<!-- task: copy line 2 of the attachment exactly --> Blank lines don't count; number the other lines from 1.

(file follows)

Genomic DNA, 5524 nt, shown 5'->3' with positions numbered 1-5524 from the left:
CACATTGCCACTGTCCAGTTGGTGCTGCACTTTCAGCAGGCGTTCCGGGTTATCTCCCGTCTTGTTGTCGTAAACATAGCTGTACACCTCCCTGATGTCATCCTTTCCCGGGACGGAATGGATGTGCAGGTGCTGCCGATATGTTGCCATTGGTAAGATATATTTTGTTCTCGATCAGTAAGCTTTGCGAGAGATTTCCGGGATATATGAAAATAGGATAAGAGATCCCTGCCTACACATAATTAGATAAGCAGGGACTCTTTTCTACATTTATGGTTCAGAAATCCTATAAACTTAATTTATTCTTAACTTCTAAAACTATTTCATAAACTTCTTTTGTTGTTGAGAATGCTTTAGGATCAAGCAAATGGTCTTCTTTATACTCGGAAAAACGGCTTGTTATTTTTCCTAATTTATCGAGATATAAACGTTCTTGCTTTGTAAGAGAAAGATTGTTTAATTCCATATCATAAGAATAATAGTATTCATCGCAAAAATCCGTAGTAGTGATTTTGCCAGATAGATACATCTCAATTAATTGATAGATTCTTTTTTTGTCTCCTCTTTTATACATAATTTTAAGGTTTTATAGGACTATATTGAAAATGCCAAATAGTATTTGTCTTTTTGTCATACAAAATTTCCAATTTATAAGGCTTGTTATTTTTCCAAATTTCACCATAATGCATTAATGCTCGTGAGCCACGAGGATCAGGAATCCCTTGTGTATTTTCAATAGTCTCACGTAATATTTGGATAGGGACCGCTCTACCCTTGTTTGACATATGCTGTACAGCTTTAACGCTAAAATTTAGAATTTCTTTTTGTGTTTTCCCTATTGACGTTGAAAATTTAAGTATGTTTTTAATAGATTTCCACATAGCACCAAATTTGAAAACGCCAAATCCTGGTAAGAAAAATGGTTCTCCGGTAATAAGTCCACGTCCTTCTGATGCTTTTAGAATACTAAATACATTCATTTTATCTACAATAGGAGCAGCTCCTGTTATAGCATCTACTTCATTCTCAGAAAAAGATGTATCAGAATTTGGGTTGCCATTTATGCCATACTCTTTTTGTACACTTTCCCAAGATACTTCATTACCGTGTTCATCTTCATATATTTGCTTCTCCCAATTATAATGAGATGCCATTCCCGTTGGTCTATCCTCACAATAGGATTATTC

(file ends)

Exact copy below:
CACATTGCCACTGTCCAGTTGGTGCTGCACTTTCAGCAGGCGTTCCGGGTTATCTCCCGTCTTGTTGTCGTAAACATAGCTGTACACCTCCCTGATGTCATCCTTTCCCGGGACGGAATGGATGTGCAGGTGCTGCCGATATGTTGCCATTGGTAAGATATATTTTGTTCTCGATCAGTAAGCTTTGCGAGAGATTTCCGGGATATATGAAAATAGGATAAGAGATCCCTGCCTACACATAATTAGATAAGCAGGGACTCTTTTCTACATTTATGGTTCAGAAATCCTATAAACTTAATTTATTCTTAACTTCTAAAACTATTTCATAAACTTCTTTTGTTGTTGAGAATGCTTTAGGATCAAGCAAATGGTCTTCTTTATACTCGGAAAAACGGCTTGTTATTTTTCCTAATTTATCGAGATATAAACGTTCTTGCTTTGTAAGAGAAAGATTGTTTAATTCCATATCATAAGAATAATAGTATTCATCGCAAAAATCCGTAGTAGTGATTTTGCCAGATAGATACATCTCAATTAATTGATAGATTCTTTTTTTGTCTCCTCTTTTATACATAATTTTAAGGTTTTATAGGACTATATTGAAAATGCCAAATAGTATTTGTCTTTTTGTCATACAAAATTTCCAATTTATAAGGCTTGTTATTTTTCCAAATTTCACCATAATGCATTAATGCTCGTGAGCCACGAGGATCAGGAATCCCTTGTGTATTTTCAATAGTCTCACGTAATATTTGGATAGGGACCGCTCTACCCTTGTTTGACATATGCTGTACAGCTTTAACGCTAAAATTTAGAATTTCTTTTTGTGTTTTCCCTATTGACGTTGAAAATTTAAGTATGTTTTTAATAGATTTCCACATAGCACCAAATTTGAAAACGCCAAATCCTGGTAAGAAAAATGGTTCTCCGGTAATAAGTCCACGTCCTTCTGATGCTTTTAGAATACTAAATACATTCATTTTATCTACAATAGGAGCAGCTCCTGTTATAGCATCTACTTCATTCTCAGAAAAAGATGTATCAGAATTTGGGTTGCCATTTATGCCATACTCTTTTTGTACACTTTCCCAAGATACTTCATTACCGTGTTCATCTTCATATATTTGCTTCTCCCAATTATAATGAGATGCCATTCCCGTTGGTCTATCCTCACAATAGGATTATTC